Hello dear readers, this blog is going to be a long one. I have been a blogger for a year but haven’t been able to blog much due to a muscle overuse injury that kept me from typing, and has left a lot for me to catch up on.
I’m a violin performance major in the conservatory, and have been playing violin for what feels like my whole life. Many musicians get squeamish around the topic of injury. It’s a tough topic. When I first began having the kind of pain that ibuprofen couldn’t mask any longer, and had to take a break, I felt as though the world was ending.
My chamber music coach at the time, who was also recovering from a shoulder injury and had to go on leave from his Cleveland Orchestra job, sent me an email a few weeks later, asking if the “world is falling apart” stage was nearing its end.
As conservatory musicians, I think it’s safe to say we love our area of study with our whole hearts. Conservatory life means we live and breathe music. Rehearsing and practicing took up roughly 6 hours of my daily routine at the time. All of that came to a sudden halt, and I found myself wondering at how many hours there are in a day, and how I never noticed that hours are so long— 60 whole minutes. I began to feel anxious, because practicing is strangely meditative. Admittedly, I spent most of that initial time crying, and feeling utterly useless.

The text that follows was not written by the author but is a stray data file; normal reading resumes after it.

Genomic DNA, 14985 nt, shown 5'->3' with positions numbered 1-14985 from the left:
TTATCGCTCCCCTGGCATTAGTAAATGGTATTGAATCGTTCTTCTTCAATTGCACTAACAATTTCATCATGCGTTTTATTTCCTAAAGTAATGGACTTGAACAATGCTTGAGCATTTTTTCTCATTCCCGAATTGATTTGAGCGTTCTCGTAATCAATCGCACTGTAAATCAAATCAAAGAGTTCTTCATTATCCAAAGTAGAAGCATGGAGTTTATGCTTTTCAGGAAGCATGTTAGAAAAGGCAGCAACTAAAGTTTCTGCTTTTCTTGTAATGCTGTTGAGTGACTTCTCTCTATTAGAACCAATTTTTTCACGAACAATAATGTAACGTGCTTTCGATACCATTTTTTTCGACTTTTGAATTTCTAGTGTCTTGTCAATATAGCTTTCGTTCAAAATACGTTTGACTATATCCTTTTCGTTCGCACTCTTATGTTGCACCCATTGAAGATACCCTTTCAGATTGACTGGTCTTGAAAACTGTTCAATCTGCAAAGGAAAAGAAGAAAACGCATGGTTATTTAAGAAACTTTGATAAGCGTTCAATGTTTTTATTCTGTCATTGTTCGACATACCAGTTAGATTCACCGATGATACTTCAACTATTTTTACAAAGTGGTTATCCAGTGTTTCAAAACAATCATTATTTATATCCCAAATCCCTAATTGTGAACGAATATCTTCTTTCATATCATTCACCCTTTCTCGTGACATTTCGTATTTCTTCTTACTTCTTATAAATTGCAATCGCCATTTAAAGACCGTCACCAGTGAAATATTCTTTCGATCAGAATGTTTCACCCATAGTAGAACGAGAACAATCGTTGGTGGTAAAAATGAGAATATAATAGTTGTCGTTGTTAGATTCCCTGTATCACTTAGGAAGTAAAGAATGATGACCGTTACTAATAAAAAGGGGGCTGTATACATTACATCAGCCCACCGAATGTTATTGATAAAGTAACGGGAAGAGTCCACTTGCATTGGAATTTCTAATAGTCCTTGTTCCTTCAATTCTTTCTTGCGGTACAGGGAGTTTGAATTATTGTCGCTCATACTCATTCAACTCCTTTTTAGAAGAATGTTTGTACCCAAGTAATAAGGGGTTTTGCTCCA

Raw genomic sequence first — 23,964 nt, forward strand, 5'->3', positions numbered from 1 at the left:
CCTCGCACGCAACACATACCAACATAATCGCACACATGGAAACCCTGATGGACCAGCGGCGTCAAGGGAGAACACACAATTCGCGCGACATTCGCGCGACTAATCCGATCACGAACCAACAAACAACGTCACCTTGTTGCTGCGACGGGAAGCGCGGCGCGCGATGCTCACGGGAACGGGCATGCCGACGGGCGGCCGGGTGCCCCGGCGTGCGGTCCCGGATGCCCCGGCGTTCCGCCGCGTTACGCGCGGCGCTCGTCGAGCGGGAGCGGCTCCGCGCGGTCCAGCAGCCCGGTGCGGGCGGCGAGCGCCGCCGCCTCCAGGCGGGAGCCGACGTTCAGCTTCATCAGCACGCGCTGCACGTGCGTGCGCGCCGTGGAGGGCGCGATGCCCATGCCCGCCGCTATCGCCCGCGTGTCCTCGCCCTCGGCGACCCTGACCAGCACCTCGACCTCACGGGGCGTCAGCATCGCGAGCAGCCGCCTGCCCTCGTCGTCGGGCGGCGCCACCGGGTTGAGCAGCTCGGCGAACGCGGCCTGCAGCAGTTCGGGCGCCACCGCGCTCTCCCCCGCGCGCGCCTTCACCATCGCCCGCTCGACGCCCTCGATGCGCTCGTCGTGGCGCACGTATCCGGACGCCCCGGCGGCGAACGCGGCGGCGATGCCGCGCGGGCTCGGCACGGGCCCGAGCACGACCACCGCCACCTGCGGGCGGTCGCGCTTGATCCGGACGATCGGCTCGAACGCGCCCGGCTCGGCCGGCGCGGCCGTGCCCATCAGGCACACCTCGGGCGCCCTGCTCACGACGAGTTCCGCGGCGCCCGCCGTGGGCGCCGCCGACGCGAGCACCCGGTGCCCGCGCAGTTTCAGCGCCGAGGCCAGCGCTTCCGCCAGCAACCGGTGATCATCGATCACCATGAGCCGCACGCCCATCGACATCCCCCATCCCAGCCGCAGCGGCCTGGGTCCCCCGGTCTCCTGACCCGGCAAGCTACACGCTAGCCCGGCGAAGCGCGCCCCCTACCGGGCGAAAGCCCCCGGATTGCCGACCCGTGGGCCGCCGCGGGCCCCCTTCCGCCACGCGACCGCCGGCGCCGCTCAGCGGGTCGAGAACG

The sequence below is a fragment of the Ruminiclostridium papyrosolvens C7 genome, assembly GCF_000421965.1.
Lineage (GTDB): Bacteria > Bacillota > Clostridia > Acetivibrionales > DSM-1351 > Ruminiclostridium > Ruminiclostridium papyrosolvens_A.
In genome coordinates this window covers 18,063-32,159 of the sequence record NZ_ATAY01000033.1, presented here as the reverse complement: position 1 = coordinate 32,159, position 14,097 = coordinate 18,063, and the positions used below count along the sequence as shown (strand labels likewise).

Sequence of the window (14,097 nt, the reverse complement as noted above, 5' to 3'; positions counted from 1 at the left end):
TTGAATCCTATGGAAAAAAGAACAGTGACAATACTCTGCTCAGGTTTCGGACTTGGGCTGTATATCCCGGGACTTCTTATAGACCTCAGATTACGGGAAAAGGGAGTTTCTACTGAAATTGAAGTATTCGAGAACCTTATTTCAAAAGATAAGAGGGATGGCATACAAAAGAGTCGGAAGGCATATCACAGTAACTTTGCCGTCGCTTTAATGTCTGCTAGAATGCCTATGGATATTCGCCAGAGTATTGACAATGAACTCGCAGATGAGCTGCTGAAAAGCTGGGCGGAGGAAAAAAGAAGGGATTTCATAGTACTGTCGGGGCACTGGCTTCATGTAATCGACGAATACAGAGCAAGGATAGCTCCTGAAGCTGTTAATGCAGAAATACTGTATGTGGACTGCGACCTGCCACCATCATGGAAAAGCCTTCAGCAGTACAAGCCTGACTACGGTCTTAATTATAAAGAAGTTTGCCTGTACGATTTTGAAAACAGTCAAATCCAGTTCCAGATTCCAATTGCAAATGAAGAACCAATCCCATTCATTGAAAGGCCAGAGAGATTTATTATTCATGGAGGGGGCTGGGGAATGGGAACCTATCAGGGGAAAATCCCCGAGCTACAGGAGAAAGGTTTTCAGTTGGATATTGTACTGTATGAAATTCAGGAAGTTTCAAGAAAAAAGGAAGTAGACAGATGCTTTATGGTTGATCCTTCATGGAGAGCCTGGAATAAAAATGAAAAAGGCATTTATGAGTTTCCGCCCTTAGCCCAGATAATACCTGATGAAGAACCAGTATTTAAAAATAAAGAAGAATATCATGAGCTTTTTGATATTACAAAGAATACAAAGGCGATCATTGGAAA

10 months later, I’ve learned so much. I’ve been to see several doctors, occupational therapy, acupuncture, and chiropractic. I dived into Alexander technique and am now taking one of the most amazing classes on campus: Body Mapping.
I’ve learned about inflammation, healthy living, healthy eating, how my body moves, how to reduce residual tension, and the power of mindset. My teacher has been wonderfully supportive (David Bowlin is amazing in every way, just fyi), and my friends have been there for me every step of the way, believing in my ability to recover. As I am now solidly mending, I can fully appreciate how much this has meant to me.
Coming to Oberlin, I had the standard college student stereotypes in my head. Doing homework in the library at 3 a.m., eating microwaveable mac and cheese as a study snack, and crashing and sleeping 12 hours during the weekend. This type of living is an easy, handy model to grasp. Healthy living? That’s something I’ll worry about in my 30s, I thought to myself.
So I practiced until Robertson (the practice building) closed at midnight, then I would do homework, then I would go to bed. Then my alarm would go off at 9 a.m., it was time for music theory class. Six hours of sleep is enough, right? If I was hungry at 1 a.m (I’d just finished practicing after all), I’d reach for the microwaveable popcorn. To feel more health conscious, I got some Orville Redenbacher skinny pop. Exercising was a fleeting thought that would pass through my head when I watched a jogger pass by, watching their effort and heavy breathing with pity.